Tuesday, July 6, 2010

TRADE ME NOW OR TRADE ME LATER

I'd like to challenge the notion that it's better to trade a position player in the off-season than now.  The logic, according to Doug Melvin, is that because of the player movement created in the off-season by free agency, there are more teams shopping for a particular position then than there are during the season.

What that logic ignores is that there are 3-4 teams in the pennant race right now who might be willing to overpay for a particular position player, a first baseman maybe, who wouldn't be willing to give up as much during the off-season.  If, for example, you had a first baseman available right now, you might be able to take advantage of some other team's desperation and get more for him now than you would if you waited.

Plus, you are only trading him to one team - not all of the other 29.  The average offer you get in the off-season may be better than the average offer you get now, but the best offer now will probably be better than the best offer in the off-season.  The best offer is the only one that matters.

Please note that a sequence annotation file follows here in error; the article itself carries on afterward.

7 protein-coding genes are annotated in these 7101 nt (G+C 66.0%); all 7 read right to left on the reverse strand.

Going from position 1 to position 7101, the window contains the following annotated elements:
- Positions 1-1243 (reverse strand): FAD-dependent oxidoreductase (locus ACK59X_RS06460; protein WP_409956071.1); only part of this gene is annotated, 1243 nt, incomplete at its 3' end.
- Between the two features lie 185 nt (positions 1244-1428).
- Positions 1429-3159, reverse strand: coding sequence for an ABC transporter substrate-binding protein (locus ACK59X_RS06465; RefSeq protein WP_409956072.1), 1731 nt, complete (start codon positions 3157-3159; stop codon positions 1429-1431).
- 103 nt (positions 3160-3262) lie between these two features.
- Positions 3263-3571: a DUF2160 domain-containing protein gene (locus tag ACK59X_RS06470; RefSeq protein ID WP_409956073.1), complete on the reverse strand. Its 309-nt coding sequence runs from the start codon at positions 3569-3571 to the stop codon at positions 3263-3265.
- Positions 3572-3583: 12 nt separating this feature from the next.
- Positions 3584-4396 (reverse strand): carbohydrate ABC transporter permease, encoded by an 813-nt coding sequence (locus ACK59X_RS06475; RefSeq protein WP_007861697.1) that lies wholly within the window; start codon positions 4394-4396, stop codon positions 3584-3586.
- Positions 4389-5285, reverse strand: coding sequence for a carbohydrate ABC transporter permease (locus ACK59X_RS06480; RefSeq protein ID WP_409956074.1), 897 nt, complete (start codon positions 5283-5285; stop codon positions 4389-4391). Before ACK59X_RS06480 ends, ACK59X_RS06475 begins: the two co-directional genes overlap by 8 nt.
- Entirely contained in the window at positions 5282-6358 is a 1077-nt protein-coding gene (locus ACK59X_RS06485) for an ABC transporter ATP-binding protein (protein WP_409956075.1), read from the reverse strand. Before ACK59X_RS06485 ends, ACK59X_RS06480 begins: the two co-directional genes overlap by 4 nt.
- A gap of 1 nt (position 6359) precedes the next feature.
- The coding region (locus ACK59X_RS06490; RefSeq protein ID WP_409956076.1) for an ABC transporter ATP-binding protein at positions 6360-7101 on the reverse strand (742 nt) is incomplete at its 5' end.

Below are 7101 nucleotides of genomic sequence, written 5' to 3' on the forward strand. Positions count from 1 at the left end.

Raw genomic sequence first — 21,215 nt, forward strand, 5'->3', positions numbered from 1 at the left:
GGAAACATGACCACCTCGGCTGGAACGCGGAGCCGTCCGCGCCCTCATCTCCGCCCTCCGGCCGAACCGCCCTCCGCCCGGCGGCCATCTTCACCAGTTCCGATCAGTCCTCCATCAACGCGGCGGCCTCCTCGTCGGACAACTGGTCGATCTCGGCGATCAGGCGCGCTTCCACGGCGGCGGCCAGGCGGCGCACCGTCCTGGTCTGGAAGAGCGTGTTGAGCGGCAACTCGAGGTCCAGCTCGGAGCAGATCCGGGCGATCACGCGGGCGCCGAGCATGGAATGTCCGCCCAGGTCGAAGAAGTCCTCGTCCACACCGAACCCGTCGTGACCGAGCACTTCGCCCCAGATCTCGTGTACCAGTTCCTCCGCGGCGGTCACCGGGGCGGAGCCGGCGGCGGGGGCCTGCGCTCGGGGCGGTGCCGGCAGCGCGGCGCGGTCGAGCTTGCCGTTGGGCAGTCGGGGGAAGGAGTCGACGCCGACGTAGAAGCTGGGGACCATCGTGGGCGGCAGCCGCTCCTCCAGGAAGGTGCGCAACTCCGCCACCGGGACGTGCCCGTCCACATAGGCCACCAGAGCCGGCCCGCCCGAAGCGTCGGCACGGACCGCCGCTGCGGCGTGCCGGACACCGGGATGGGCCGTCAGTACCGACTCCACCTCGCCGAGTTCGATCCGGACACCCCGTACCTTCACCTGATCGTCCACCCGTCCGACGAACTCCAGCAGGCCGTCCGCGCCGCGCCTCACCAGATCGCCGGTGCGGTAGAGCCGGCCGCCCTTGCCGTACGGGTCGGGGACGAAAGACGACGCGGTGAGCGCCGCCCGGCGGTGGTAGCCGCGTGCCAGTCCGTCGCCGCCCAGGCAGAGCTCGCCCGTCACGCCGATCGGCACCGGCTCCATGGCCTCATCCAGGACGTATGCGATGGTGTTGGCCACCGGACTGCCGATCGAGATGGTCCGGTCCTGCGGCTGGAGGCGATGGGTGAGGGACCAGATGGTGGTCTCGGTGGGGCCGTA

Then there's the PR aspect.  What would people think if you traded your slugging first baseman this off-season for a bunch of prospects who aren't going to play until 2012?  How is that going to sell tickets next year?  You couldn't do it.  So you'd be forced to acquire in the trade some established Major Leaguers with far lower ceilings than the prospects.

I believe that if you have a guy like - alright, Prince Fielder - it's better to trade him now than to wait.  I don't believe you can get more for him in the off-season.  And just because people like Doug Melvin say you can doesn't mean you have to accept it as truth.

[Now, if you want to believe that Doug Melvin is just saying that to posture and doesn't really believe it himself, I think that would be OK.  Personally, I only believe half of what Doug Melvin says.  I just don't know which half.  I think that's what makes him an outstanding GM.  I actually trust that he'll handle this whole situation rather well.]

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